Personal protective equipment is not merely a point of consideration in the workplace – it is a legal right for employees to have access to adequate PPE and training in its use, and a legal requirement for workplaces to provide it. Hard hats and safety boots are perhaps the first things you think of, but PPE covers a wide range of protective solutions, including the humble ear plug.
Why Wear Ear Plugs?
Ear plugs are an essential piece of personal protective equipment for a variety of industries and applications, and for good reason. The ears are the most sensitive organs of the human body and are incredibly susceptible to damage as a result.
The dangers of excessively loud volumes are well-known, with explosive sounds above 115dB likely to cause immediate damage to one’s hearing – however, hearing damage can also set in from longer-term exposure to lower volumes. The threshold for danger to hearing is in fact around 85dB – the volume of a vacuum cleaner, or of heavy traffic.
This makes hearing protection a pressing concern for many environments; even if you do not directly work with heavy machinery in an industrial setting, relatively close proximity to those machines could cause the loss of hearing sensitivity over time. However, the specifics of your environment or job may also necessitate the usage of specific ear plugs – examples of which are provided below.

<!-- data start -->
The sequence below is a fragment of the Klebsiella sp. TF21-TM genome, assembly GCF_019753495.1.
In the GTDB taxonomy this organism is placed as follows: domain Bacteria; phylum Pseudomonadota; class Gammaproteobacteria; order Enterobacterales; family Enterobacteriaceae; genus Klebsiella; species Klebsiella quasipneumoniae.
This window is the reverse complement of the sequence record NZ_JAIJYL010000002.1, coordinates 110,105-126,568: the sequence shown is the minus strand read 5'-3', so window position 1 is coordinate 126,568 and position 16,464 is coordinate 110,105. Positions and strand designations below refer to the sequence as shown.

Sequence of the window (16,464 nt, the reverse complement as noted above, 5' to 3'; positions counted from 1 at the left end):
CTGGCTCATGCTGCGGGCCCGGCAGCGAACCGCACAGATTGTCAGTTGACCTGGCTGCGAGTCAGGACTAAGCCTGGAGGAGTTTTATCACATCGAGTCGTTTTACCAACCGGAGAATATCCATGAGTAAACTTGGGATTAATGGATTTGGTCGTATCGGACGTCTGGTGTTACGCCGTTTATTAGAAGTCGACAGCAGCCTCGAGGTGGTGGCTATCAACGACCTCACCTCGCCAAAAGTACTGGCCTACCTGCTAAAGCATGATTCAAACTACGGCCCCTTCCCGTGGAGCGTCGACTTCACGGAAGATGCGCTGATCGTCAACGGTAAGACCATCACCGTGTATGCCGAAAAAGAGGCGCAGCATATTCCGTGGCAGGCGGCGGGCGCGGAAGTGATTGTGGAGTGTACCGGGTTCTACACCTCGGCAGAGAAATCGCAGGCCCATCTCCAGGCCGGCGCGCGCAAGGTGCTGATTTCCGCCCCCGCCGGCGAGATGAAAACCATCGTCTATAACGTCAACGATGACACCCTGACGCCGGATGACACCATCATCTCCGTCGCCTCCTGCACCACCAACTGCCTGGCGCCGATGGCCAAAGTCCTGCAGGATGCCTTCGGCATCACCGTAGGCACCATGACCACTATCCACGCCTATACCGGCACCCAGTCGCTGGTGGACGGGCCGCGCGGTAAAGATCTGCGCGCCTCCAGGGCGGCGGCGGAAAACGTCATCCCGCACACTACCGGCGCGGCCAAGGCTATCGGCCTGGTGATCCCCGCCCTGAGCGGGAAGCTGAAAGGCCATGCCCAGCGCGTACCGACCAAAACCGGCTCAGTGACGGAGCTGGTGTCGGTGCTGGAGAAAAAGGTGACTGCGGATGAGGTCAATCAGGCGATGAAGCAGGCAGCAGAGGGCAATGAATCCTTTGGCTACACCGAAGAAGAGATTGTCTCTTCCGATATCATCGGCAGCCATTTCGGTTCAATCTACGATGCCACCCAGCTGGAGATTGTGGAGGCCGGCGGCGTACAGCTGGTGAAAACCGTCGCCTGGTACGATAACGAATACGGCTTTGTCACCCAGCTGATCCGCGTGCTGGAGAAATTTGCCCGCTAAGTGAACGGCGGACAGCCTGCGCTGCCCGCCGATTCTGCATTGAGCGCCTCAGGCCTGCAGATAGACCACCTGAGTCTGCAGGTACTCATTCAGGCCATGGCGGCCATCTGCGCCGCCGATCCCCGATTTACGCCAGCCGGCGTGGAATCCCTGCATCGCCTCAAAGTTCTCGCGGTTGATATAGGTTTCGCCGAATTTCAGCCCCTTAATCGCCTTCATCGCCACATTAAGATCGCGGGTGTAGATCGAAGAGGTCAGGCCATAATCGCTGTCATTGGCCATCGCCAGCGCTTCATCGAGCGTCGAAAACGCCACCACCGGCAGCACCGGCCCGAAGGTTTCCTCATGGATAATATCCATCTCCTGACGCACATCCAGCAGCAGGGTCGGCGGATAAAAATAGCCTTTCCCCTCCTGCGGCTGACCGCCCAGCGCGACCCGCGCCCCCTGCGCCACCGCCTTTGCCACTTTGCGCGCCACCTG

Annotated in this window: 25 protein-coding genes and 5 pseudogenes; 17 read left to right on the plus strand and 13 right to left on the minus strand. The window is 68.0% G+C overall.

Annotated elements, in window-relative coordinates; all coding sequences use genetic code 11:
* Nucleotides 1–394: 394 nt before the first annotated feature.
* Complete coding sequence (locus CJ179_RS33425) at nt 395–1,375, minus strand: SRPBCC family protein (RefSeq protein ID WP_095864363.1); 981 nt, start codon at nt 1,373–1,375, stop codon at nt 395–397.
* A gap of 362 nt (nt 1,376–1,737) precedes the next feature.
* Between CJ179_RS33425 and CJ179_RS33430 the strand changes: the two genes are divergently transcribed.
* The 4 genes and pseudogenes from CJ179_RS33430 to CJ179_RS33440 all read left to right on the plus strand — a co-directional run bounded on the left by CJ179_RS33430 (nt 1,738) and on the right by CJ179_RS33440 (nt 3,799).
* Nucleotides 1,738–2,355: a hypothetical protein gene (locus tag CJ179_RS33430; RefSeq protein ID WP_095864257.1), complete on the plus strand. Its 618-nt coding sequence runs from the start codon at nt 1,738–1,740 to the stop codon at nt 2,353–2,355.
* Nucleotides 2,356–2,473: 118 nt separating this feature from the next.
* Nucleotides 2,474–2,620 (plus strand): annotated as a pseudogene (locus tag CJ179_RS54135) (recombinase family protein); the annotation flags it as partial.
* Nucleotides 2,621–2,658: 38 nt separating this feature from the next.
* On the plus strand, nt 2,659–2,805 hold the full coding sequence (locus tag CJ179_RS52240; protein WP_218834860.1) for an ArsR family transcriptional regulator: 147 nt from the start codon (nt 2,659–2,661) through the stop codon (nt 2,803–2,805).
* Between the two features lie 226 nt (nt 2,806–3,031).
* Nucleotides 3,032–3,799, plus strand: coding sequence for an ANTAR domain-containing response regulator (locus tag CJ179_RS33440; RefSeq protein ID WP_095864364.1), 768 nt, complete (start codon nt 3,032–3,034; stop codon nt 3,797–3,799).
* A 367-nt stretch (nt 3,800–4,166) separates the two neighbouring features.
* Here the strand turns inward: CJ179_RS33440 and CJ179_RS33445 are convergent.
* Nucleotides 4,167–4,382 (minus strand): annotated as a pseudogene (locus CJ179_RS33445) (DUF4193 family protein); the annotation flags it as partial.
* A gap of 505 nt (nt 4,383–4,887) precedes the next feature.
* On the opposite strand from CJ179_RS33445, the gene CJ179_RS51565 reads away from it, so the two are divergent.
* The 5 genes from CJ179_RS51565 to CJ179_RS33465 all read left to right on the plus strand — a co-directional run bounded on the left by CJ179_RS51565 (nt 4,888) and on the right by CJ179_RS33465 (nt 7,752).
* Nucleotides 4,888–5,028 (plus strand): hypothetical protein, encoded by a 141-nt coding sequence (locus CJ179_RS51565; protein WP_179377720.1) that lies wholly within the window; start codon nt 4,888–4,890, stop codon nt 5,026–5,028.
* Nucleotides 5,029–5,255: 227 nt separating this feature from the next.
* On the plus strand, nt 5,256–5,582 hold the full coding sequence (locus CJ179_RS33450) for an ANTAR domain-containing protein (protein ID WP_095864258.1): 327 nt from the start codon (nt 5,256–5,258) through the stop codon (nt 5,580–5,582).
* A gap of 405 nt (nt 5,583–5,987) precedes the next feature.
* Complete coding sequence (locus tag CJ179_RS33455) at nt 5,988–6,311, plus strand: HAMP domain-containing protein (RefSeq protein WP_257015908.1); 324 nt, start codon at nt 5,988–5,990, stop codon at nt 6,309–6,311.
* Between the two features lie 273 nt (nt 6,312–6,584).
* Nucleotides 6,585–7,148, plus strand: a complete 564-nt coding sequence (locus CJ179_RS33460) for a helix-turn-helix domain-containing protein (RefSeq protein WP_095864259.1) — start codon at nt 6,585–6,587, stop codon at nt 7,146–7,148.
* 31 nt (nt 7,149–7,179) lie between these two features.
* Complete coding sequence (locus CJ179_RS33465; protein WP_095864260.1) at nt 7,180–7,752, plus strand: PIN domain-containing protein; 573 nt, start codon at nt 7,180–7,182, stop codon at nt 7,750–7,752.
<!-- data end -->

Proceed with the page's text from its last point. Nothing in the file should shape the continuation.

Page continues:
Foam ear plugs are the cheapest available, and the most common kind you will find at workplaces or on the market. The microbubbles in the foam mitigate the passage of energy into the eardrum, attenuating all frequencies. These are particularly useful on construction sites; banded ear plugs with foam attachments are also available, to keep them conveniently accessible around your neck.
Silicon ear plugs are a more long-term solution for hearing protection, being moulded in durable and comfortable material for extended wear time. They also often come with internal attenuation mechanisms, including a small hole for the passage of high-frequency audio information. These are better suited for loud environments where communication is key, such as music venues – and are a common budget choice for gigging musicians.
The next step up is the custom ear plug, which is moulded to the individual user’s ear. These are typically coupled with an active in-ear monitor system, enabling the clear delivery of audio information alongside more complete elimination of external noise factors. These are commonly used in performances, by musicians, actors, techs, and sound engineers. Moulded ear plugs are also used for those with medical sensitivity.
Best Practice for Usage
Whichever ear plugs you elect to wear, safe application is key to prevent any localised damage – and to ensure maximum protection. Foam earplugs should be rolled into a thin cylinder before insertion, where they should be allowed to expand and fit your ear cavity. Silicon ear plugs tend to be supplied with an applicator, that allows safe and firm insertion without ear damage.